Which brings us to another reason why dog owners are considered either mad or masochistic: not only do dogs have to be walked in all weathers, they have to be walked daily and really cannot be left on their own all day. This means that the sudden urge to, for example, make a trip to London to visit museums and take in a show has to be put down. Days out need to be planned well in advance so that somebody is available to look after the dog. It could even be that the animal has to go into kennels for a couple of nights, adding considerably to the expense of the day out. And when it comes to taking a holiday for a week or, heaven forbid! a fortnight, it's almost a case of taking out a mortgage to pay the extra costs. Kennels don't come cheap.

Nor do vets' bills. We have been using the same veterinary surgery since acquiring our first dog, although the vets have changed over the years. All the vets we have seen have been highly satisfactory and when we talk to other dog owners we find that our vet's fees are not as high as most others' in the town. I suppose that must be a bit of a bonus, but we still hope that nothing major goes wrong as we have consistently refused to take out pet insurance. Even the vet advised against doing that, saying that we would be better off putting the equivalent of the monthly premium into a savings account and drawing on that if need be.

All of which just goes to support the "You're a masochist" school of thought. But there is a flip side and perhaps I will manage to cover that another day.

Saturday, 20 November 2010

Scenic Saturday - Oxfordshire

Number 17 in the series.

Oxfordshire has one foot in the Chilterns to the east and the other in the Cotswolds to the west, with the bulk of the county's southern boundary being the River Thames, or Isis as it is called in Oxford.

There are some pretty villages in the west of the county, although the better known attractions of the Cotswolds are in neighbouring Gloucestershire. Henley-on-Thames is the site of the annual Henley Royal Regatta, considered to be the premier rowing regatta in the world and definitely one of the highlights of the traditional English social season - straw boaters, striped blazers, Pimms and cucumber sandwiches.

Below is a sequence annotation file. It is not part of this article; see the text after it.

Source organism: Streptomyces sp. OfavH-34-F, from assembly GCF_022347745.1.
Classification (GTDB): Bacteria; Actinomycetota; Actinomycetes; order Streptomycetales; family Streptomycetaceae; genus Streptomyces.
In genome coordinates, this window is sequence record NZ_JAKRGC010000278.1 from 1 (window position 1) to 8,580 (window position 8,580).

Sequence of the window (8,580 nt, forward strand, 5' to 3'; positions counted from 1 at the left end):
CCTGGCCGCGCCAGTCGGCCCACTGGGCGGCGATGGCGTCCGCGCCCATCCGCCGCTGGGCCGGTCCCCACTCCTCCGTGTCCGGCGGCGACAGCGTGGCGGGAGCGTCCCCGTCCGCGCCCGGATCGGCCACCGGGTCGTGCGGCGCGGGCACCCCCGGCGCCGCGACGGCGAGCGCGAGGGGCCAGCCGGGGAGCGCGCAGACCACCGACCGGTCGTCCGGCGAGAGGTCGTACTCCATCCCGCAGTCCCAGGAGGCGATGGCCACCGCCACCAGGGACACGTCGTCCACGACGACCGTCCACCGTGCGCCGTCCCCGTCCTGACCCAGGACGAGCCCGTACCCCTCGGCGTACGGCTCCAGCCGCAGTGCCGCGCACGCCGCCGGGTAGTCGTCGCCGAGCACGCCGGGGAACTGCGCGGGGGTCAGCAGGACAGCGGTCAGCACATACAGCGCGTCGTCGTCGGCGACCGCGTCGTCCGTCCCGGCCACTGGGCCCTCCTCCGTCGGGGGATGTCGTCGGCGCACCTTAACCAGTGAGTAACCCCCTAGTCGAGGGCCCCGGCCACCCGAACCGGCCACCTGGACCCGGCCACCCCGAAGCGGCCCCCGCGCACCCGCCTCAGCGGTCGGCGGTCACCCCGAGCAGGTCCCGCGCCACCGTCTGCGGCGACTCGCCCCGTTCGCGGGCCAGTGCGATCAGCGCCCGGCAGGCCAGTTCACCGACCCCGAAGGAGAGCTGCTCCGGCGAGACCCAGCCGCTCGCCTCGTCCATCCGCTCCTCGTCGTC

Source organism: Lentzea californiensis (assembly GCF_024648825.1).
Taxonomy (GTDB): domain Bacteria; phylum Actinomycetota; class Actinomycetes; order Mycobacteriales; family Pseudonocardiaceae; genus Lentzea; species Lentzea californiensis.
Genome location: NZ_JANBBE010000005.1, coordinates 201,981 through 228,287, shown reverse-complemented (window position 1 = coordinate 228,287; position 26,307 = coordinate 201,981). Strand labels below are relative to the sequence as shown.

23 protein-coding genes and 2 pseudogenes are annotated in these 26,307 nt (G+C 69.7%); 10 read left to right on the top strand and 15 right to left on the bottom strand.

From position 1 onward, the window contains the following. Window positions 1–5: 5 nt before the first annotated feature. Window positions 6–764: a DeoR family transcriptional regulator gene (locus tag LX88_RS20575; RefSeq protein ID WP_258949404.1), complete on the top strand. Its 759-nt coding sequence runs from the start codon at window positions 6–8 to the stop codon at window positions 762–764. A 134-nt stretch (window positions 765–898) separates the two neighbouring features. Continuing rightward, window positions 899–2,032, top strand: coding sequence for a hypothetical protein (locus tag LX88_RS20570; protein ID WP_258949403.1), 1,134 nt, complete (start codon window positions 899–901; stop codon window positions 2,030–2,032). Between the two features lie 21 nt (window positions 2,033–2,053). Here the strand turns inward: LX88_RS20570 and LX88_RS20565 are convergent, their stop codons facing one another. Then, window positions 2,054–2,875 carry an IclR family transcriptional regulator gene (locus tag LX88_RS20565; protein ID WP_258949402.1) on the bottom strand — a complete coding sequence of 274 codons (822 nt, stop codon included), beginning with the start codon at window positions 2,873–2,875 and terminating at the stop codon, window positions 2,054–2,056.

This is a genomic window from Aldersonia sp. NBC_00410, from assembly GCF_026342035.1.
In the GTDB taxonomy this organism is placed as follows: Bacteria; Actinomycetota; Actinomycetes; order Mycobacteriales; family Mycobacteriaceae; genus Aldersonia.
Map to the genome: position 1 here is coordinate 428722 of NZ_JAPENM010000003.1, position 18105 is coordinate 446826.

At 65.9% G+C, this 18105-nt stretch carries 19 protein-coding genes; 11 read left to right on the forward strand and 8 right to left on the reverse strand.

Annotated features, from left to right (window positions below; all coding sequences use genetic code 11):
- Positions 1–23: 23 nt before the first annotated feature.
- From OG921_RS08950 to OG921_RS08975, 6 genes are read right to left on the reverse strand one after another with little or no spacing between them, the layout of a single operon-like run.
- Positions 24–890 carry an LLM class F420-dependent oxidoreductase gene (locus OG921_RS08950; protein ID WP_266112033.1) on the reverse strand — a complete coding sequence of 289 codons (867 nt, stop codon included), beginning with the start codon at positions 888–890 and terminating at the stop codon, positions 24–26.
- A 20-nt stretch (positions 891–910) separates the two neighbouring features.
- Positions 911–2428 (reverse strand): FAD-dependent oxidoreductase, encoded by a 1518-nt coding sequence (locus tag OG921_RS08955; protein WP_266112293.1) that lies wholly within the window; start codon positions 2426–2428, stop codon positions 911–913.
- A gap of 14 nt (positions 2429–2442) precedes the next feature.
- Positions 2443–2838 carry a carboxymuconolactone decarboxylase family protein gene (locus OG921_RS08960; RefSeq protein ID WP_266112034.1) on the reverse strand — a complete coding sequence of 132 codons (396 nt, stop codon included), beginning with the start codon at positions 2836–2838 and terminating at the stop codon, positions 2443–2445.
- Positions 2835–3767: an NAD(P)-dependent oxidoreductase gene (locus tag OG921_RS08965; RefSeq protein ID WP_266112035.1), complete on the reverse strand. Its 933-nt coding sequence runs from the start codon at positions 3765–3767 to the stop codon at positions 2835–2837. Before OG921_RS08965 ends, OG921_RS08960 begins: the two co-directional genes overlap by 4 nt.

Of course, the main tourist attraction in the county is the city of Oxford itself, home to one of the oldest universities in the world. The first college was established somewhere between 1249 and 1264 and even New College dates from 1379. When a person says he was ‘at Oxford', that is understood as meaning he studied at the University. However, I can also claim I was ‘at Oxford'. I was at the University for a short period. I applied to Worcester College and actually got as far as spending a few days in room on a staircase in one of the quads while I sat the entrance exam. That, I regret to say, was as far as I got. Worcester being "my" college so to speak, our picture this week is of a corner of one of its quads, quite possibly showing the door to the staircase on which I stayed. It was so long ago that I can't remember which one.

Friday, 19 November 2010

In which the Pensioner contemplates life without gizmos

If the rate at which things have been invented was at its fastest during the 20th century, surely the pace picked up and reached a peak during the second half. Or - to split hairs - during the last 50 years. Just think of all the gizmos and gadgets that were, for a brief period of time, "must haves" for every home in the Western world. Where now are all the fizzy drink-making machines or the fondu sets which no self-respecting suburban housewife would have been without back in the mid-1960s? (Was it then that we all held fondu parties or was it later?) How many toasted-sandwich makers lie buried beneath plastic supermarket bags, quietly rotting in the bottom of a cupboard somewhere? And what has happened to all those woks? Yes, I know. The wok wasn't an invention of the 20th century - but it might just as well have been given how it was treated in much the same way as those in-then-out-of-fashion-just-as-quickly inventions.

(We still have both the sandwich-maker and the wok. The sandwich-maker is used occasionally as it doubles as a waffle-maker, but I scraped a decade of dust off the wok when I redecorated the kitchen - before putting it back on top of the cupboard to collect another decade's worth.)

Some of those inventions have, of course, become normal, everyday fixtures in our lives: the mobile phone and the TV remote control, for example. I can fully understand why the mobile phone plays an important part in modern life although I do think its importance (or necessity) frequently over-rated. The Old Bat and I have one between us but it is intended primarily for use in emergencies. Having said that, I don't think it has ever been used in an emergency: it's main use is for booking tables at restaurants while we are in France.